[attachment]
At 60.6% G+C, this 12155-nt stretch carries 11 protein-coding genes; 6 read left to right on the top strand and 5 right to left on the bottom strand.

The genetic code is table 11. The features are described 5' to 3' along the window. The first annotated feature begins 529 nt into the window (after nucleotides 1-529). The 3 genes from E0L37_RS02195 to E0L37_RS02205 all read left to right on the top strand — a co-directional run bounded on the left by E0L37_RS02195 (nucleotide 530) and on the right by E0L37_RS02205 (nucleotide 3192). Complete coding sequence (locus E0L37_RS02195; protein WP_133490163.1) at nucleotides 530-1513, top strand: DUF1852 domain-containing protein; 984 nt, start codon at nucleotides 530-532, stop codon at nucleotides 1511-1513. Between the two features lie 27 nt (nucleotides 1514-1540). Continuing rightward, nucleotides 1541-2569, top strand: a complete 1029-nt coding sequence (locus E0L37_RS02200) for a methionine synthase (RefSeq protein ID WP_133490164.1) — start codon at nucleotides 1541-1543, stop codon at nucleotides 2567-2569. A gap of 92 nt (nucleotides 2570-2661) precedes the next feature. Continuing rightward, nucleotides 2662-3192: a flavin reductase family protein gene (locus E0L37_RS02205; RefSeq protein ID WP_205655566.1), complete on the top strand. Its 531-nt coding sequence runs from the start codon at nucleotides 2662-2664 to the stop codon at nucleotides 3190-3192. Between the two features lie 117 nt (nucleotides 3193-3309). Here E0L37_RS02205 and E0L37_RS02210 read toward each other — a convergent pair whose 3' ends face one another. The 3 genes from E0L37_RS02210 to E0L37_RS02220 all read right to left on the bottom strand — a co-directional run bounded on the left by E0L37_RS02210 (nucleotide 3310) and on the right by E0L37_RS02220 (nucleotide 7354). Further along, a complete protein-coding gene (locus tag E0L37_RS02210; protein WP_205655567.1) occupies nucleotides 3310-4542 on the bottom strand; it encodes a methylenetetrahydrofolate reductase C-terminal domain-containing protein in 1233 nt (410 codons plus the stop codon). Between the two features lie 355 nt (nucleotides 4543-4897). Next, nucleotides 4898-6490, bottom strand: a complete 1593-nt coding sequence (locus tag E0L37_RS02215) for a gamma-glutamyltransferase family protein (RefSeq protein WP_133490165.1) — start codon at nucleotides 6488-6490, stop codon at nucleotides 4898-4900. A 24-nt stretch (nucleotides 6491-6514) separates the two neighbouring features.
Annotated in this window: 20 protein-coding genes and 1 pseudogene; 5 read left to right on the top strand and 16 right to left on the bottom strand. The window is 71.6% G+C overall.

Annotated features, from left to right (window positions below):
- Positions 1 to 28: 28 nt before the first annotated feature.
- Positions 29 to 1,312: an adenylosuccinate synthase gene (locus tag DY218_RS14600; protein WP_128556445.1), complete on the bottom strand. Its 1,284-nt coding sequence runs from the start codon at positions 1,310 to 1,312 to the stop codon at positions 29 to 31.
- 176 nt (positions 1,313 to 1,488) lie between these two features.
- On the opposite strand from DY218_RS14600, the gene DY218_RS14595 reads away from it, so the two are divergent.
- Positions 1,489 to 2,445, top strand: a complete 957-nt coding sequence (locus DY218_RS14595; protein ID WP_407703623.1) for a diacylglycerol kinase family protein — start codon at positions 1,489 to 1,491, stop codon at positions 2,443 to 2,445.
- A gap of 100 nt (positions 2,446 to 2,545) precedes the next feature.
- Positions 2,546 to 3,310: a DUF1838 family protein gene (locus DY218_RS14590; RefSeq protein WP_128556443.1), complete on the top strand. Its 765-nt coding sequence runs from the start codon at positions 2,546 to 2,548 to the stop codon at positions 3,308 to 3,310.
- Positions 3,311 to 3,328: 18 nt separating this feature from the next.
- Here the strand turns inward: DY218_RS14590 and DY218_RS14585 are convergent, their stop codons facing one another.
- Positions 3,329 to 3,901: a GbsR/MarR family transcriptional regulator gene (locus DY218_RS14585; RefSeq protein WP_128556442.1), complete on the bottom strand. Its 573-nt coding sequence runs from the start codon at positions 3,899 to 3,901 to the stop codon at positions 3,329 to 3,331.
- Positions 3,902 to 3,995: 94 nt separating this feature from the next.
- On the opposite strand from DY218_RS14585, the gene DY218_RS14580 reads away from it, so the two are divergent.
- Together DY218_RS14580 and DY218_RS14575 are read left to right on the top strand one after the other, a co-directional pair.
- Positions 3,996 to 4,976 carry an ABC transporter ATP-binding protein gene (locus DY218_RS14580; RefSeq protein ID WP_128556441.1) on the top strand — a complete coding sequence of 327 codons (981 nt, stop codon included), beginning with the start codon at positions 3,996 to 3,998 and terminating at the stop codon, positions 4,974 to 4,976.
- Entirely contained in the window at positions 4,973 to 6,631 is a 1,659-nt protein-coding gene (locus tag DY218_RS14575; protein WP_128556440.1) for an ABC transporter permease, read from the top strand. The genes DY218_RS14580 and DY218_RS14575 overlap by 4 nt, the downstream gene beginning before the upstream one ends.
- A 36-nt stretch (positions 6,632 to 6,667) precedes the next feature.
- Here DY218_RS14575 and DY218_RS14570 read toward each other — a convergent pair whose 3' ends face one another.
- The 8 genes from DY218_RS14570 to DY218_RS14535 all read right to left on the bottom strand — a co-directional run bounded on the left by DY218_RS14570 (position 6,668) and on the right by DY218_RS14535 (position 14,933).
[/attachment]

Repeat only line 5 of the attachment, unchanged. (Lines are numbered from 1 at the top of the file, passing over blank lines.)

- Positions 1 to 28: 28 nt before the first annotated feature.